Osu: My Mum Is Strongly Rejecting The Girl I Want To Marry

Osu: My Mum Is Strongly Rejecting The Girl I Want To Marry

Osu: My Mum Is Strongly Rejecting The Girl I Want To Marry

A social media user seeking advice wrote

I would like to use this opportunity to seek guidance based on the issue I have on ground. I believe it’s igbos especially elderly person who is in a better position to give me a reasonable explanation. I told my mum my girlfriend is from Ohafia, Abia state and she instantly told me I can’t get married to her. Her reason is because people from Ohafia, Arochukwu, Izombe, and few other places in Abia state are regarded as OSU [Outcast]. I complained to other members of my family but they also rejected her.

I have made some research personally and found out people from other part of igboland marry from those places. Now my question is why are they strongly rejecting her cos it doesn’t make sense to call everybody from different local government in abia state OSU.

I’ve made more research on the girls family and found out they are king makers and her father belongs to Eze’s cabinet [Kings cabinet].

Her father and mine are no longer alive. They both have a traditional title and belong to eze’s cabinet too. Please I need your advice cos I really want marry this girl. I also know that people encounter alot of difficulties when they want to get married. So I need a clarification from someone who has extensive knowledge on igbo tradition. Thank you

What is the Osu caste system?
The Osu Caste System is an ancient practice in Igboland that discourages social interaction and marriage with a group of people, referred to as Osu (outcasts). This is because they dedicate these Osu people to the Alusis (deities) and are thus seen as inferior to the Nwadiala (free-borns).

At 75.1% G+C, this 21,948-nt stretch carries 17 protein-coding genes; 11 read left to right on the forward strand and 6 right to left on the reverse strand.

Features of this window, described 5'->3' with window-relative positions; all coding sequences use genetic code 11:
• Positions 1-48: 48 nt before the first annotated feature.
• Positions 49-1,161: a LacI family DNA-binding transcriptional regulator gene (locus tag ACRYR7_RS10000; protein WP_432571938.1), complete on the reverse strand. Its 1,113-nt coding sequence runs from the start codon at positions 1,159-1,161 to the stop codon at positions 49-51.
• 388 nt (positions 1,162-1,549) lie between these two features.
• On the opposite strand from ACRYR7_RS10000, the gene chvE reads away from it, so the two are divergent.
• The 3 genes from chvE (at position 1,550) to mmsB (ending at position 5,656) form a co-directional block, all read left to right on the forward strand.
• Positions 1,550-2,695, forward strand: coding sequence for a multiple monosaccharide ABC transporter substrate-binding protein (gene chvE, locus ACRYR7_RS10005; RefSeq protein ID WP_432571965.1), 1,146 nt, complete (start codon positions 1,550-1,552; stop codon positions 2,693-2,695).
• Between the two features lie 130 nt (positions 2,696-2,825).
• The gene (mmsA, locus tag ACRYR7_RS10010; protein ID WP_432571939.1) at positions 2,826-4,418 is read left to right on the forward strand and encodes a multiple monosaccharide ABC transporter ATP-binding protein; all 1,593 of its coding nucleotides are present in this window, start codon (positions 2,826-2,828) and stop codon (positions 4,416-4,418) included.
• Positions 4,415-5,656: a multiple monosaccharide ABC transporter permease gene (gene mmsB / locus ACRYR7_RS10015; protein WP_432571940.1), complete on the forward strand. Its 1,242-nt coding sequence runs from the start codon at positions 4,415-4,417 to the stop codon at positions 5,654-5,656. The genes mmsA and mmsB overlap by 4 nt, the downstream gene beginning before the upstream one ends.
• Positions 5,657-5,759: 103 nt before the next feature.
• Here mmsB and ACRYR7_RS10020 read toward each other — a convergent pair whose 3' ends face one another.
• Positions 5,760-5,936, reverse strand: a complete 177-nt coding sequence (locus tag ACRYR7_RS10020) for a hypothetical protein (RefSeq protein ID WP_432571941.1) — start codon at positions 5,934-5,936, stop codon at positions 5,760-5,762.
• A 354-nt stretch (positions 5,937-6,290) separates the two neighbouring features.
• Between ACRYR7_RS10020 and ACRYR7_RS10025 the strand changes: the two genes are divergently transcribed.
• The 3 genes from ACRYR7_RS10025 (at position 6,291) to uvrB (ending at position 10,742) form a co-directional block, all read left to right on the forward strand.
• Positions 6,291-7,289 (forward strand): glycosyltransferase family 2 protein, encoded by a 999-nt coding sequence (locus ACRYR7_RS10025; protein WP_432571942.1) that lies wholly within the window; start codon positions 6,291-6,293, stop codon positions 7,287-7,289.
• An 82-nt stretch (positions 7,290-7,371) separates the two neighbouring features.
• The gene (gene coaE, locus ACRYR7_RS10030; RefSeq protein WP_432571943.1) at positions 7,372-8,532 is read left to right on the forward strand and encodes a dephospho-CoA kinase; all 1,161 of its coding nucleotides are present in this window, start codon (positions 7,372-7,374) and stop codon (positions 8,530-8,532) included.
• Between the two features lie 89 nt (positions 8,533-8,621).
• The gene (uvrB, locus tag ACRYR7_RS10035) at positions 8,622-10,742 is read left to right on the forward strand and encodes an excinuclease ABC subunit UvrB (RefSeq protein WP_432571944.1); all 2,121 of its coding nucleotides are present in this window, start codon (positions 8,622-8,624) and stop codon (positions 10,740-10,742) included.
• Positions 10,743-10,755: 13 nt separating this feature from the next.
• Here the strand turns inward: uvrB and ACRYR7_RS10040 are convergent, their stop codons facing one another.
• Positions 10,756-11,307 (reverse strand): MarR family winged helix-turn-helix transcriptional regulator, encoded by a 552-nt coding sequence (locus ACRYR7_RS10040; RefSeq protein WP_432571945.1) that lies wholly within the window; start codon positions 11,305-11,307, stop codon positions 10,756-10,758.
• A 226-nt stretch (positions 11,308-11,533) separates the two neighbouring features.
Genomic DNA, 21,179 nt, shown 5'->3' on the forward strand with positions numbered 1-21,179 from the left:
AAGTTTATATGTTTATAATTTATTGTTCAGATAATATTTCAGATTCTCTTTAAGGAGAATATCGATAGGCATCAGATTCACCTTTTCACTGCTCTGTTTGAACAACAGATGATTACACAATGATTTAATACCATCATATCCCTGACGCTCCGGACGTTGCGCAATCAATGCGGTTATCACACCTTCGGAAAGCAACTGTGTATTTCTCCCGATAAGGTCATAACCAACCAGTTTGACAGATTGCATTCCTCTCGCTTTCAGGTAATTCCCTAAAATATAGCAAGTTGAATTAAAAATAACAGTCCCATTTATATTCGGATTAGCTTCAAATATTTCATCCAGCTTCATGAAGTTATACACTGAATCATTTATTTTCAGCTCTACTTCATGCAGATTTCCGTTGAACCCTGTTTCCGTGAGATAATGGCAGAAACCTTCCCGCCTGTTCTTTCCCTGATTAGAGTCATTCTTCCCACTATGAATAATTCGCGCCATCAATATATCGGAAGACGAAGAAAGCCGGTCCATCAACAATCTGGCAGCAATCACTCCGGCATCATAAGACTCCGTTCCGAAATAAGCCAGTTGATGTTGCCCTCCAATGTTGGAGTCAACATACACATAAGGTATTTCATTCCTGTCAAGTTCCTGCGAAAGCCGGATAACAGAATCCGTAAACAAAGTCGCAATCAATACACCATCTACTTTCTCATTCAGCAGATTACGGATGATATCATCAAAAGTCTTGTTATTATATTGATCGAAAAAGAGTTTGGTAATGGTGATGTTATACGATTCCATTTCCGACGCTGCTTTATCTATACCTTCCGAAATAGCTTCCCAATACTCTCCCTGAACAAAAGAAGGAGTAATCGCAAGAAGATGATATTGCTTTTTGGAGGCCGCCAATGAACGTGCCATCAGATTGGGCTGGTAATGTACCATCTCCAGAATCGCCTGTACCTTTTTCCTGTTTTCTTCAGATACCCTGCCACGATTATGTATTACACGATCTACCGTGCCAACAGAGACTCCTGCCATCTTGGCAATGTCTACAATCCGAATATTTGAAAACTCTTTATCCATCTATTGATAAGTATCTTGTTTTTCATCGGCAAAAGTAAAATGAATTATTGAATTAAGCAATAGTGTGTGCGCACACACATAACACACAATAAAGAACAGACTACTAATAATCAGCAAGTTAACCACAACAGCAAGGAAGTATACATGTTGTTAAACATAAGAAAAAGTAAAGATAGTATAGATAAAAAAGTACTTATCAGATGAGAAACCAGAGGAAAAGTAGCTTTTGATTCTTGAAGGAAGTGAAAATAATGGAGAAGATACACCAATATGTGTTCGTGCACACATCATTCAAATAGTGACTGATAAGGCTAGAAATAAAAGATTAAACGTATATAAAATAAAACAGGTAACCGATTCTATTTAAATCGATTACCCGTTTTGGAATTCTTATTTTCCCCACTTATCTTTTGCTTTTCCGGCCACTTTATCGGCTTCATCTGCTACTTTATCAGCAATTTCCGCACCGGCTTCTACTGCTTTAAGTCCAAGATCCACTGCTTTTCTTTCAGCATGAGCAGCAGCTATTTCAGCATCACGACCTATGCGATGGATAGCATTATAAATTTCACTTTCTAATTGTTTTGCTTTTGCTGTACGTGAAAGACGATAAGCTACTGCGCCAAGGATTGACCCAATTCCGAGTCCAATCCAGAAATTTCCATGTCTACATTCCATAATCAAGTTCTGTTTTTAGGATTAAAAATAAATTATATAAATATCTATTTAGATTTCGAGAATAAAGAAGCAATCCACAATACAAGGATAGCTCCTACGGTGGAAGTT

This system has been traced back to a time when people were offered to the deities to clean the land from an abomination. Another view on the historical perspective of the Osus puts them as defiant people who simply refuse to head to the orders of the king or the decision of the community.

What happens to an Osu?
As an Osu, you’re kept in a state of permanent and irreversible disability and subjected to abuse and discrimination. The Osus are made to live separately from the freeborn and live close to shrines and marketplaces. They are not allowed to have any forms of relations with the Nwadialas.
They even may not break kola nuts at meetings or pour a libation or pray to God on behalf of a freeborn at any community gathering.

An Osu cannot marry a free born. It is because of this that there are tons of investigation in Igboland when marriages are announced. Elders from both sides travel and conduct investigations to inquire about the social status of the family.

Osu system in Igboland today
Since modernisation in Igboland, people have criticised the Osu Caste System for defying the basic human rights. A couple of scholars have likened the Osu system to slavery and that it should be abolished.

However, it is still practised in some parts of Igboland, such as Oba in Anambra state. The maltreatment meted out to the Osu has forced many of them to migrate to other countries, abandon marriages and commit crimes against humanity in Igboland.

Abolishing this system will restore the dignity of human beings, promote peaceful relationships and reduce conflicts in society.


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